Jul 09, 2016 Volume 388 Number 10040 p103-210 e1-e2
Indigenous health: a worldwide focus
If you are a member of the Baka, an Indigenous tribe in Cameroon, you can expect to live until you are aged about 35 years, which is about 12 years less than for the non-Indigenous people there. In Greenland you would be better off, at 73 years, but nonetheless this figure is 9 years less than that for the Danish population. Such discrepancies are recognised, but now we have such data for all regions of the world.
Addressing global health disparities among Indigenous peoples
Laurence J Kirmayer, Gregory Brass
In countries around the world, Indigenous peoples face great social disadvantages and poor health compared with the general population.1,2 In The Lancet, Ian Anderson and colleagues3 have documented significant disparities among 28 Indigenous populations from 23 countries compared with benchmark populations for several variables, including life expectancy at birth, maternal and infant mortality, and frequency of low birthweight and high birthweight infants. They also showed differences for Indigenous peoples in measures related to nutrition (eg, child malnutrition, childhood obesity, and adult obesity), and in key social indicators, including educational attainment and economic status.
Polio vaccination: preparing for a change of routine
Edward P K Parker, Nicholas C Grassly
The Global Polio Eradication Initiative is on the brink of a major milestone. As of April, 2016, the serotype 2 component of oral poliovirus vaccine (OPV) will be removed from all immunisation activities worldwide. This transition, which is the first step in the synchronised withdrawal of all OPV serotypes, is essential to the polio endgame strategy. Although wild type 2 polioviruses have not caused a case of paralytic disease since 1999, vaccine viruses of this serotype have continued to cause rare cases of vaccine-associated paralytic poliomyelitis in OPV recipients or their close contacts,1 and sporadic emergences of circulating vaccine-derived polioviruses, wherein Sabin poliovirus strains mutate to regain neurovirulence.
Indigenous and tribal peoples’ health (The Lancet–Lowitja Institute Global Collaboration): a population study
Ian Anderson, Bridget Robson, Michele Connolly, Fadwa Al-Yaman, Espen Bjertness, Alexandra King, Michael Tynan, Richard Madden, Abhay Bang, Carlos E A Coimbra Jr, Maria Amalia Pesantes, Hugo Amigo, Sergei Andronov, Blas Armien, Daniel Ayala Obando, Per Axelsson, Zaid Shakoor Bhatti, Zulfiqar Ahmed Bhutta, Peter Bjerregaard, Marius B Bjertness, Roberto Briceno-Leon, Ann Ragnhild Broderstad, Patricia Bustos, Virasakdi Chongsuvivatwong, Jiayou Chu, Deji, Jitendra Gouda, Rachakulla Harikumar, Thein Thein Htay, Aung Soe Htet, Chimaraoke Izugbara, Martina Kamaka, Malcolm King, Mallikharjuna Rao Kodavanti, Macarena Lara, Avula Laxmaiah, Claudia Lema, Ana María León Taborda, Tippawan Liabsuetrakul, Andrey Lobanov, Marita Melhus, Indrapal Meshram, J Jaime Miranda, Thet Thet Mu, Balkrishna Nagalla, Arlappa Nimmathota, Andrey Ivanovich Popov, Ana María Peñuela Poveda, Faujdar Ram, Hannah Reich, Ricardo V Santos, Aye Aye Sein, Chander Shekhar, Lhamo Y Sherpa, Peter Skold, Sofia Tano, Asahngwa Tanywe, Chidi Ugwu, Fabian Ugwu, Patama Vapattanawong, Xia Wan, James R Welch, Gonghuan Yang, Zhaoqing Yang, Leslie Yap
International studies of the health of Indigenous and tribal peoples provide important public health insights. Reliable data are required for the development of policy and health services. Previous studies document poorer outcomes for Indigenous peoples compared with benchmark populations, but have been restricted in their coverage of countries or the range of health indicators. Our objective is to describe the health and social status of Indigenous and tribal peoples relative to benchmark populations from a sample of countries.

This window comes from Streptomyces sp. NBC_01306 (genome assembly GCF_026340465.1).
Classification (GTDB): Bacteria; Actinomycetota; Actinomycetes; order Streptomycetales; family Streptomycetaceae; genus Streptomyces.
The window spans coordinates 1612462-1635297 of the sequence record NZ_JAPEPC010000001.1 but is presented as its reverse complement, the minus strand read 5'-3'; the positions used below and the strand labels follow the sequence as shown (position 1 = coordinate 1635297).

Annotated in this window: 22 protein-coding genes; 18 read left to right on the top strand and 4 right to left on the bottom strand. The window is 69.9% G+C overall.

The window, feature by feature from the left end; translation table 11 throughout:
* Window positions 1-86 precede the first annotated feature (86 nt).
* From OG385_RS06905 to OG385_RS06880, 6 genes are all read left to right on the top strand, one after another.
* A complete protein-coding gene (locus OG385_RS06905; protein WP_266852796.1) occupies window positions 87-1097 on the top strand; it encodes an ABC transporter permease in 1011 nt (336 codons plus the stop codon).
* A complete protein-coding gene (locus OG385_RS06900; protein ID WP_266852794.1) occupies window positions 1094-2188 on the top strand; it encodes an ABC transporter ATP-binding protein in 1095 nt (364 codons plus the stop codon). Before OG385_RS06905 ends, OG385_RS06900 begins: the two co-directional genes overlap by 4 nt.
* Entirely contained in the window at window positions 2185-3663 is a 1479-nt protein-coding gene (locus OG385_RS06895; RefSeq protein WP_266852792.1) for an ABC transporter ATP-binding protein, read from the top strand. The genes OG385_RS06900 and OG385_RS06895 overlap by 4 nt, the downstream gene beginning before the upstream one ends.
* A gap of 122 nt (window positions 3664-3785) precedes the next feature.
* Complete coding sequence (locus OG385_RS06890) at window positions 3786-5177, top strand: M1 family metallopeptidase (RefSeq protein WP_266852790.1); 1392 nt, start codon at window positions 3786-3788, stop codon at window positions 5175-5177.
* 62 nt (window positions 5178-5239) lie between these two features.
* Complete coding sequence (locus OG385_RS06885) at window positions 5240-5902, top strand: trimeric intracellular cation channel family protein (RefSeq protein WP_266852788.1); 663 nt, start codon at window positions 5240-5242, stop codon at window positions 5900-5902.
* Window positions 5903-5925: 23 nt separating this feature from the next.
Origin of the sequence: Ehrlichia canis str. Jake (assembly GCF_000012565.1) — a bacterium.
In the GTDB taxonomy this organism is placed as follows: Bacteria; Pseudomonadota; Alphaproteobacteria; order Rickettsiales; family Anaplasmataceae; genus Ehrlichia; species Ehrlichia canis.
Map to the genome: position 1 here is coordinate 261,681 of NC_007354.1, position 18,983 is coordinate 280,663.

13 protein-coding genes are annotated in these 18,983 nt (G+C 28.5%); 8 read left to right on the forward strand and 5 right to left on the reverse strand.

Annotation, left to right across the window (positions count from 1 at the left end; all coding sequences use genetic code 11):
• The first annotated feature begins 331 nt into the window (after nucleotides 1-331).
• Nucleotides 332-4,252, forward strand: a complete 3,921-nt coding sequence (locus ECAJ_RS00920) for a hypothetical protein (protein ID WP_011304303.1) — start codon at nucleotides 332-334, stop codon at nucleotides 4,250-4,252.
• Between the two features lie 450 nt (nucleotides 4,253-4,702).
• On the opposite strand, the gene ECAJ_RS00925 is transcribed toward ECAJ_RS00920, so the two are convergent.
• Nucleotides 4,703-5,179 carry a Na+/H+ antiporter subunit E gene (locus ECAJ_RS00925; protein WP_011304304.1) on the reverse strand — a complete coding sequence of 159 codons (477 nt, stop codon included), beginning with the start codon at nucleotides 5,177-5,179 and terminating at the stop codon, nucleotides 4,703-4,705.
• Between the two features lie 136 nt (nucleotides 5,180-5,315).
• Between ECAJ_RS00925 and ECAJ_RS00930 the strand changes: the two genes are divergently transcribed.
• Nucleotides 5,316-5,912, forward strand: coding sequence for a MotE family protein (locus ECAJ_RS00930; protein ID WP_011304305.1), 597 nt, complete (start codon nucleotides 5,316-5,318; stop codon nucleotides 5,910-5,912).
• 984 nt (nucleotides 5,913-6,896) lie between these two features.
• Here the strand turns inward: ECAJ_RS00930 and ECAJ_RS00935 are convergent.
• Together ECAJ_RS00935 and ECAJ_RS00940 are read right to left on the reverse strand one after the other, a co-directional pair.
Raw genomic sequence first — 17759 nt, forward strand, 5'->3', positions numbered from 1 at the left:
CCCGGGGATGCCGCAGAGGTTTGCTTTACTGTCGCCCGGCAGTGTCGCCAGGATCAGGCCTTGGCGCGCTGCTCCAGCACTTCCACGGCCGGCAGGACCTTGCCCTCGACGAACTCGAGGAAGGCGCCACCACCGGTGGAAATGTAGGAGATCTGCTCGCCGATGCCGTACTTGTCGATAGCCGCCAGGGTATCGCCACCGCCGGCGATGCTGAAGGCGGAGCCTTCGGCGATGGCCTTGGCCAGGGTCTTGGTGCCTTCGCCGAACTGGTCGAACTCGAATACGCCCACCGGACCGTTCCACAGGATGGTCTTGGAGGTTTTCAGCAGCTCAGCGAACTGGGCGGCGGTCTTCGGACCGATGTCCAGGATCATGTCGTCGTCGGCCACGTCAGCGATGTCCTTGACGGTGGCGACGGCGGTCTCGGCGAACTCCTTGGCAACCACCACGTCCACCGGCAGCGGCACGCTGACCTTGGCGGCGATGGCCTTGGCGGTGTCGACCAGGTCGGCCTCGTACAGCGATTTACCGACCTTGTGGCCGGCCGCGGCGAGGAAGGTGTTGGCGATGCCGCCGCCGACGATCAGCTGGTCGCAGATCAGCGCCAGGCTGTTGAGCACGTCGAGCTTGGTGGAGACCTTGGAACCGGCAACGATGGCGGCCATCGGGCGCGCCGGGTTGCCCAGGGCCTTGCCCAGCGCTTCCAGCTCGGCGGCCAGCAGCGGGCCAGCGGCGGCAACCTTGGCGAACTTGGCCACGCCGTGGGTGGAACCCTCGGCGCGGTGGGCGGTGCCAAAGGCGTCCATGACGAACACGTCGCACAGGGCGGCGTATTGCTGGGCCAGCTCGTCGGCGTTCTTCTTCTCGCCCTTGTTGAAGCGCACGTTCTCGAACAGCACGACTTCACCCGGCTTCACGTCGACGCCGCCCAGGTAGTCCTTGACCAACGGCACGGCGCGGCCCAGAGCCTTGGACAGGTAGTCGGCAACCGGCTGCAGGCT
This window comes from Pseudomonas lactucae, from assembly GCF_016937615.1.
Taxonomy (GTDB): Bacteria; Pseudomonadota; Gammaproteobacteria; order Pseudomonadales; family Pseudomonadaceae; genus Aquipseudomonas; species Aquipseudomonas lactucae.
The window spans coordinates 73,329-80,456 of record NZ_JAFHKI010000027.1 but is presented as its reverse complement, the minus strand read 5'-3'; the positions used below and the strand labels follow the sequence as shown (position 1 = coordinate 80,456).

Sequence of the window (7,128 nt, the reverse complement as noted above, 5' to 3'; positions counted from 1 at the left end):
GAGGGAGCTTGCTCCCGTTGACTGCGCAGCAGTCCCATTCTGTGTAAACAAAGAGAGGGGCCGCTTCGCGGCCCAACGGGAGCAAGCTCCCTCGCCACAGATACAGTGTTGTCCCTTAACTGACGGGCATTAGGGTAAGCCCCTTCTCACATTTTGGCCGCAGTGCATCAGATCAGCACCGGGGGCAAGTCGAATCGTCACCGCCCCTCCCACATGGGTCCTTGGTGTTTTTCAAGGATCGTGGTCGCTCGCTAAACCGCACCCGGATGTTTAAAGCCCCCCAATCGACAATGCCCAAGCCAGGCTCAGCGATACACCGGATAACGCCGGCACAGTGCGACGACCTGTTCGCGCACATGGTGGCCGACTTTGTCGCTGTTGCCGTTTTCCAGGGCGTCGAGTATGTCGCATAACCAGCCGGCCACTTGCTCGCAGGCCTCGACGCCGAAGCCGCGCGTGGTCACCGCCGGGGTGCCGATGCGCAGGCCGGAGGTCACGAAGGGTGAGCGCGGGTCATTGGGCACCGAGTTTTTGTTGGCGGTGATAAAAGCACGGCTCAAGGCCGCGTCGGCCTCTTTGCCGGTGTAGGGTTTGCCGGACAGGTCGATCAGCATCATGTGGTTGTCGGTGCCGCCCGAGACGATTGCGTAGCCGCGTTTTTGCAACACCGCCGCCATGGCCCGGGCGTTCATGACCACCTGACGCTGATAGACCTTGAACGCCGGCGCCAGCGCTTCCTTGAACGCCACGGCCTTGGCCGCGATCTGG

Collaborators with expertise in Indigenous health data systems were identified for each country. Data were obtained for population, life expectancy at birth, infant mortality, low and high birthweight, maternal mortality, nutritional status, educational attainment, and economic status. Data sources consisted of governmental data, data from non-governmental organisations such as UNICEF, and other research. Absolute and relative differences were calculated.
Our data (23 countries, 28 populations) provide evidence of poorer health and social outcomes for Indigenous peoples than for non-Indigenous populations. However, this is not uniformly the case, and the size of the rate difference varies. We document poorer outcomes for Indigenous populations for: life expectancy at birth for 16 of 18 populations with a difference greater than 1 year in 15 populations; infant mortality rate for 18 of 19 populations with a rate difference greater than one per 1000 livebirths in 16 populations; maternal mortality in ten populations; low birthweight with the rate difference greater than 2% in three populations; high birthweight with the rate difference greater than 2% in one population; child malnutrition for ten of 16 populations with a difference greater than 10% in five populations; child obesity for eight of 12 populations with a difference greater than 5% in four populations; adult obesity for seven of 13 populations with a difference greater than 10% in four populations; educational attainment for 26 of 27 populations with a difference greater than 1% in 24 populations; and economic status for 15 of 18 populations with a difference greater than 1% in 14 populations.
We systematically collated data across a broader sample of countries and indicators than done in previous studies. Taking into account the UN Sustainable Development Goals, we recommend that national governments develop targeted policy responses to Indigenous health, improving access to health services, and Indigenous data within national surveillance systems.
The Lowitja Institute.
Humoral and intestinal immunity induced by new schedules of bivalent oral poliovirus vaccine and one or two doses of inactivated poliovirus vaccine in Latin American infants: an open-label randomised controlled trial
Edwin J Asturias, Ananda S Bandyopadhyay, Steve Self, Luis Rivera, Xavier Saez-Llorens, Eduardo Lopez, Mario Melgar, James T Gaensbauer, William C Weldon, M Steven Oberste, Bhavesh R Borate, Chris Gast, Ralf Clemens, Walter Orenstein, Miguel O’Ryan G, José Jimeno, Sue Ann Costa Clemens, Joel Ward, Ricardo Rüttimann, Latin American IPV001BMG Study Group